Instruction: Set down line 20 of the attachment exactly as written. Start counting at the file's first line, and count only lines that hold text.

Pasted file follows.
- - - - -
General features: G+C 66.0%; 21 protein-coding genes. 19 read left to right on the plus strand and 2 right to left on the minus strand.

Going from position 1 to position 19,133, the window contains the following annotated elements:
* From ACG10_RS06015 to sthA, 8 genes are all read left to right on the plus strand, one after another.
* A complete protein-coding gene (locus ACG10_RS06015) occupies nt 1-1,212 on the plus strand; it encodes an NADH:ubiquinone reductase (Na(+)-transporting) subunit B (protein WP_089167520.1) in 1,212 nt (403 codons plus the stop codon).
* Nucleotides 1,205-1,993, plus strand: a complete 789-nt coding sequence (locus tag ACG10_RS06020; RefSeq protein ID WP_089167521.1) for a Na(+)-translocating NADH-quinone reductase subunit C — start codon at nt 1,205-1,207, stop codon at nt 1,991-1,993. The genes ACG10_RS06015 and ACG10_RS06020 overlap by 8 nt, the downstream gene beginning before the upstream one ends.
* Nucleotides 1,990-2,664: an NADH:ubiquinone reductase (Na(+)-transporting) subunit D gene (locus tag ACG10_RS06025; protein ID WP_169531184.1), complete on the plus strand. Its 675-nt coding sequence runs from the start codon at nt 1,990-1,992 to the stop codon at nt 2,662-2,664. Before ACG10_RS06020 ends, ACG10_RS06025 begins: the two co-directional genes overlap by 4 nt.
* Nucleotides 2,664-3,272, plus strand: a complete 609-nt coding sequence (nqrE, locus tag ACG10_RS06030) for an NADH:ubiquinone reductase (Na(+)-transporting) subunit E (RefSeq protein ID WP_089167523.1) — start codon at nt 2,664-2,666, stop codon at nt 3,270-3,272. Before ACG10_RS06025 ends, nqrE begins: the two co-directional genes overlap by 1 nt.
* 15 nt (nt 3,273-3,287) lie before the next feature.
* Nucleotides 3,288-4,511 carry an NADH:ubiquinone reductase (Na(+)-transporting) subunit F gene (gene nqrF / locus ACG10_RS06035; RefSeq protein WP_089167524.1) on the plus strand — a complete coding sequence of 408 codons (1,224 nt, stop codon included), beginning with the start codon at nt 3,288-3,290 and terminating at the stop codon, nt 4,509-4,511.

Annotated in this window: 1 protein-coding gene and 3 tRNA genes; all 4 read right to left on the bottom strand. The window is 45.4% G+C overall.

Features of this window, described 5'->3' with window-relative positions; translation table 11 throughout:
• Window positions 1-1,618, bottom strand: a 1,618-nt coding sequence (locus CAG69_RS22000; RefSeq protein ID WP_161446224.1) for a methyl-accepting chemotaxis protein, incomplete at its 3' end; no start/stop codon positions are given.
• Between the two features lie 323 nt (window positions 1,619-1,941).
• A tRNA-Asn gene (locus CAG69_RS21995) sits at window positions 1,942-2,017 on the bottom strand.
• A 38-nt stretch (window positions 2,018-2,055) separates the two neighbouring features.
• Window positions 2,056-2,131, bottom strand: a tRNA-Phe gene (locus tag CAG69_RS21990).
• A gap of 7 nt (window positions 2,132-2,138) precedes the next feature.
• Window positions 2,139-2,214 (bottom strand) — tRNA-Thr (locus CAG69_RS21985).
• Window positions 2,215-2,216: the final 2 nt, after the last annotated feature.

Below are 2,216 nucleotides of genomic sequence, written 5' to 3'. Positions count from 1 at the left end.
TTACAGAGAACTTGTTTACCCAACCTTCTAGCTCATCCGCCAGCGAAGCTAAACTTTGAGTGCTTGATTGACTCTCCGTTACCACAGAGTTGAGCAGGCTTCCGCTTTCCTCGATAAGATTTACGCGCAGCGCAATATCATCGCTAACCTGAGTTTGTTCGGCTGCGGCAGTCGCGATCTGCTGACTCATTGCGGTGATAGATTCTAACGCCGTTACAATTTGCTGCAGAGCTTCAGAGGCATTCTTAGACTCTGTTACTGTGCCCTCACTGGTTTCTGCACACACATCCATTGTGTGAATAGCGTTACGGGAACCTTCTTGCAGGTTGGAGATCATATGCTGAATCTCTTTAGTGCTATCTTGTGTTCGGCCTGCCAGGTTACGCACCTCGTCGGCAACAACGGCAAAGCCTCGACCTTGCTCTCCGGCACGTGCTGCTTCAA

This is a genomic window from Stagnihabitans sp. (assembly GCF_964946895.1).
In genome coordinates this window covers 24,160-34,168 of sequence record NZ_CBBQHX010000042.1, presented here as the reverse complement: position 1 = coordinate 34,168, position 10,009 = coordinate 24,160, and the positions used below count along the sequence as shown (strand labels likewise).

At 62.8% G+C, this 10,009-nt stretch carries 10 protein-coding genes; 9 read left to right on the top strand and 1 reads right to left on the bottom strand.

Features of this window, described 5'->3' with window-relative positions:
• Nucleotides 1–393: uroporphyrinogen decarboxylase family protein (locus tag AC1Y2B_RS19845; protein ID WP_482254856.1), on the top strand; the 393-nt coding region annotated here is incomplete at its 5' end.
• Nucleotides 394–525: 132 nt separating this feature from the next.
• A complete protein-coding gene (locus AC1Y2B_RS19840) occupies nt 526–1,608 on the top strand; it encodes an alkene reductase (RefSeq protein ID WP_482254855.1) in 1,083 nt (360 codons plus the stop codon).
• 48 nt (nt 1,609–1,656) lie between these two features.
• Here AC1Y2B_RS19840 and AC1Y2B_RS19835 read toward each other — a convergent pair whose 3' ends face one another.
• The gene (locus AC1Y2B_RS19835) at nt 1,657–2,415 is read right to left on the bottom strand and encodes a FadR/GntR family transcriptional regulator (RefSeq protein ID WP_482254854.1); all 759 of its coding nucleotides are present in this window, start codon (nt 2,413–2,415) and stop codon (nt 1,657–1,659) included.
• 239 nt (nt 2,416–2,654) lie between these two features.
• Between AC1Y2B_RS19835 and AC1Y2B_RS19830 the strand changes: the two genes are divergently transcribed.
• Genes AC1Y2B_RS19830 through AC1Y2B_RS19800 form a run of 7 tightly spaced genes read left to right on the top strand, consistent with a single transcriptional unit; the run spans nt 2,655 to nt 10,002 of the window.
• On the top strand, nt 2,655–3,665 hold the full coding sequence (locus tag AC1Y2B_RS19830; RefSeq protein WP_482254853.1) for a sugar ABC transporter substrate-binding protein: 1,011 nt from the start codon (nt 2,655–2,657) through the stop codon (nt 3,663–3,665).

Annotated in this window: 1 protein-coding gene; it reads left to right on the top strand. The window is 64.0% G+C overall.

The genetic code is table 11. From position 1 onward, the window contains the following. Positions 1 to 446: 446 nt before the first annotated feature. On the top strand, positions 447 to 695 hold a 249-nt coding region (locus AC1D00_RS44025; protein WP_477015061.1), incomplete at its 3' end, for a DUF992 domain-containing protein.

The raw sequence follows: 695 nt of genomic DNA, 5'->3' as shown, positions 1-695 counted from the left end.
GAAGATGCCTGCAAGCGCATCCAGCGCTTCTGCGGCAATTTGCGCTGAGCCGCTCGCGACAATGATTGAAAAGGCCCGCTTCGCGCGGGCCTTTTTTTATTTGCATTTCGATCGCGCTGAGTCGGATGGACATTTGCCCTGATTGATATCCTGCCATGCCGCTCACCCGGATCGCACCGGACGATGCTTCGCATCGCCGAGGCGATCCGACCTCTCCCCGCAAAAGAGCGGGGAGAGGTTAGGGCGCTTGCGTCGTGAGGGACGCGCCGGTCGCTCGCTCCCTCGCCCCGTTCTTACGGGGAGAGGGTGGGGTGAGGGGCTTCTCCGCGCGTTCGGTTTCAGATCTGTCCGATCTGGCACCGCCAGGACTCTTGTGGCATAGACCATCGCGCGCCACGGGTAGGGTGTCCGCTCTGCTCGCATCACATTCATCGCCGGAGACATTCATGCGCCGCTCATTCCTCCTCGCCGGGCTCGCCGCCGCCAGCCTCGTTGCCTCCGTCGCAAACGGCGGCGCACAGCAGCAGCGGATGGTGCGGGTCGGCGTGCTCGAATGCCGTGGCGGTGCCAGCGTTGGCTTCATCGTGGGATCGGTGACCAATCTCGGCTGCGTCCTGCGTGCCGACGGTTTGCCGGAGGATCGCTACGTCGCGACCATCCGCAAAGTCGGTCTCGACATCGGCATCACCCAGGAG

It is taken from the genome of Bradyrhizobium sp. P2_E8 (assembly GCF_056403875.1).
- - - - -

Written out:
Below are 2,216 nucleotides of genomic sequence, written 5' to 3'. Positions count from 1 at the left end.